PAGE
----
12. 12. Climate of Tolerance <ul><li>The wide variety of groups made it difficult for one group to dominate any other </li></ul><ul><li>As a result – there was a great deal of tolerance in the Middle Colonies. </li></ul><ul><li>Some were slaves and some were free. Either way they worked as laborers, servants, drivers, sailors, and assistants </li></ul><ul><li>Racial tensions did exist, especially in NYC. </li></ul><ul><li>Violence was used by both sides – but African Americans were force into submission. </li></ul>African Americans
  13. 13. Colonial Philadelphia
  14. 14. The South The Middle Colonies New England 13 Colonies Map
  15. 15. Economic Development of the South <ul><li>Ideal for plantation crops like indigo, rice, and tobacco. </li></ul><ul><li>Plantations were largely self-sufficient, so very few large cities developed in the South. </li></ul>
  16. 16. The Need For Slavery <ul><li>Plantations had difficulties finding the necessary labor to run a plantation. </li></ul><ul><li>Many indentured servants were leaving plantations. </li></ul><ul><li>Turned to slave labor. Africans already established as reliable slaves – so planters started to use them. </li></ul><ul><li>Kept under control with strict slave codes. </li></ul>
  17. 17. Climate and Soil <ul><li>Very rich soil </li></ul><ul><li>Warm weather </li></ul><ul><li>Mild winters </li></ul><ul><li>Nearly year round growing season </li></ul>
  18. 18. The People <ul><li>Planter Class </li></ul><ul><li>Became wealthy off of the cash crops they grew </li></ul><ul><li>Dominated all aspects of Southern life </li></ul><ul><li>Viewed themselves as nobility. </li></ul>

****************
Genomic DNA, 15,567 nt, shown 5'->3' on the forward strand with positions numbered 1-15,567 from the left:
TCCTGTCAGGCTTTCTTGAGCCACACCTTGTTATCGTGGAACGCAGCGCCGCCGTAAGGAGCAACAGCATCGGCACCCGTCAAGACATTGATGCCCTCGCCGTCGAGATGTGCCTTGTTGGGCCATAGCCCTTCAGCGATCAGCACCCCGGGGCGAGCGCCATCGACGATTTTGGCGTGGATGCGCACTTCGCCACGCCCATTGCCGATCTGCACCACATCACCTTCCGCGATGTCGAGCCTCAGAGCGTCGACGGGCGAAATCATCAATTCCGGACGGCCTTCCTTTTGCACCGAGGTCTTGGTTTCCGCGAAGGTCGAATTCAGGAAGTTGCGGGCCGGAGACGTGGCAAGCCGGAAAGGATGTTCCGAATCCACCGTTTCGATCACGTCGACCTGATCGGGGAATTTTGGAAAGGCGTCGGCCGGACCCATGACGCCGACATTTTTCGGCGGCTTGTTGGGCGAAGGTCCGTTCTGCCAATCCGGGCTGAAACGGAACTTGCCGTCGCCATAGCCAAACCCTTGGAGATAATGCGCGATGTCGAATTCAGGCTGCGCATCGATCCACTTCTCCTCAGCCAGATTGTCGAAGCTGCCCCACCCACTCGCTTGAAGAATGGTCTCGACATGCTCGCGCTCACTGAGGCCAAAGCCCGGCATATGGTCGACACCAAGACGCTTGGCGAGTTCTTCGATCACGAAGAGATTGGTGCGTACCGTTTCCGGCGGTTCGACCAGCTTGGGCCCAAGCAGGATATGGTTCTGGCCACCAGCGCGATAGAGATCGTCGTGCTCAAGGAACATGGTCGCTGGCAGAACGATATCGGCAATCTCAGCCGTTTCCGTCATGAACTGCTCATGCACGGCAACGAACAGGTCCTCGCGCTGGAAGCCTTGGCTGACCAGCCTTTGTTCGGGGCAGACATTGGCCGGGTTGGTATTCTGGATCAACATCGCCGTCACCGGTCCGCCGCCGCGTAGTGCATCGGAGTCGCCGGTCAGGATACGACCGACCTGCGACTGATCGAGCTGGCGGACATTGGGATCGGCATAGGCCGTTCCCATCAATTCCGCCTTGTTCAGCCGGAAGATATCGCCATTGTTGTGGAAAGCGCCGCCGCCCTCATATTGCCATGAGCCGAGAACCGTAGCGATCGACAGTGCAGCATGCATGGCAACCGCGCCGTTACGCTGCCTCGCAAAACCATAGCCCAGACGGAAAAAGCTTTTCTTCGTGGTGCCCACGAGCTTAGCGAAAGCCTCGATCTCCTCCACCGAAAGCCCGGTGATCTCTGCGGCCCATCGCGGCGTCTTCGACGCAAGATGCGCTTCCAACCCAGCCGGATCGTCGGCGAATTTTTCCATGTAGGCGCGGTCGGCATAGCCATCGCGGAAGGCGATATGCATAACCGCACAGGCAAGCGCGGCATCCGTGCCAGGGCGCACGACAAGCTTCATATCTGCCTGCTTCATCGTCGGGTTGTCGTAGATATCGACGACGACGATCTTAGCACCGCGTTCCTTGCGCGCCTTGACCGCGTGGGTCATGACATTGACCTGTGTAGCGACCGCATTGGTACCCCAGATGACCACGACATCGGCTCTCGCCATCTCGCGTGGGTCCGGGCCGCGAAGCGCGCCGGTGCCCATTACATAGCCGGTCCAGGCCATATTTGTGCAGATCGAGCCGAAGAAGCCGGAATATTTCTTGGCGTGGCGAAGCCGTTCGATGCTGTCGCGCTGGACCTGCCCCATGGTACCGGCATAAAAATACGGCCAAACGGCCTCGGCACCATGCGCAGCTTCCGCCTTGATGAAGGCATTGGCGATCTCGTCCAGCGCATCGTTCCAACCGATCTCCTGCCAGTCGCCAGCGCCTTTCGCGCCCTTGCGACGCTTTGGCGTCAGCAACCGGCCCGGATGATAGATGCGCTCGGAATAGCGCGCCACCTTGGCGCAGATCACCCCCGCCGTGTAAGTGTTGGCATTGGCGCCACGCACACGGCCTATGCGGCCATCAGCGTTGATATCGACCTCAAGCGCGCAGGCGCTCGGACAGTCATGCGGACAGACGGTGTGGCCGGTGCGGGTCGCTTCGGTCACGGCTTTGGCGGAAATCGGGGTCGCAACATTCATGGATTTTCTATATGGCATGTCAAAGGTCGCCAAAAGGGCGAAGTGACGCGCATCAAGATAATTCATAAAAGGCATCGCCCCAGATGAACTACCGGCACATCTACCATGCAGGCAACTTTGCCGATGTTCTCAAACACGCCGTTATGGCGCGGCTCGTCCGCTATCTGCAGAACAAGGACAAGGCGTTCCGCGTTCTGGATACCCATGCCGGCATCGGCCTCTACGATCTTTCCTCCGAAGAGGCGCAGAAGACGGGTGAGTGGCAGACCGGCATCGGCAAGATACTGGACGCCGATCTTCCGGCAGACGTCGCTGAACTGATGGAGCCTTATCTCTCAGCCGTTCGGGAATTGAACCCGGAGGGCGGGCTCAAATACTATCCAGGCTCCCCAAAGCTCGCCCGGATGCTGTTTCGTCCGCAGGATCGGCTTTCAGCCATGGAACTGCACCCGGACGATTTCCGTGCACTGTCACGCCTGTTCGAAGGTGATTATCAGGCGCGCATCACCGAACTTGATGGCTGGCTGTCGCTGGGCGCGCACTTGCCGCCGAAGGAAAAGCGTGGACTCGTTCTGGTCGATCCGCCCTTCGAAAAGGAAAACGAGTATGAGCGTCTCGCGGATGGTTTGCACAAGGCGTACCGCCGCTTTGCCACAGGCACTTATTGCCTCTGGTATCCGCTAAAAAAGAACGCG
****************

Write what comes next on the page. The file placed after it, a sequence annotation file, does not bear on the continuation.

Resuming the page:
19. 19. The Frontier <ul><li>Pioneers were colonists who needed to move westward to find themselves land that they could settle and claim as their own. </li></ul><ul><li>Click on the picture to the right to watch a clip on these people. </li></ul>
  20. 20. Conclusion <ul><li>The diversity of the 13 colonies offered a great deal of economic possibilities to the British Empire. </li></ul><ul><li>It would also give the 13 colonies the wealth needed to start becoming a country in the next chapter. </li></ul><ul><li>Extension: Look at a colonial town – Colonial Williamsburg . </li></ul>
  21. 21. Works Cited <ul><li>Images </li></ul><ul><li> </li></ul><ul><li>http:// </li></ul><ul><li> </li></ul><ul><li> </li></ul><ul><li> /.../21/the-slave-card/ </li></ul><ul><li>Remove frame   </li></ul><ul><li> </li></ul><ul><li> </li></ul><ul><li>Remove frame   </li></ul><ul><li> </li></ul><ul><li> </li></ul><ul><li> </li></ul><ul><li>http:// =F660D435-7AAA-4C50-94DB-3DB2ACB5EA22&blnFromSearch=1&productcode=US </li></ul><ul><li>Textbook: Creating America: Beginnings through Reconstruction McDougal Littell, 2001. </li></ul><ul><li>Video: Review: The Diversity of Colonial Communities. Rainbow Educational Media (1999). Retrieved December 13, 2008, from Discovery Education: </li></ul>Unit Plan Rubric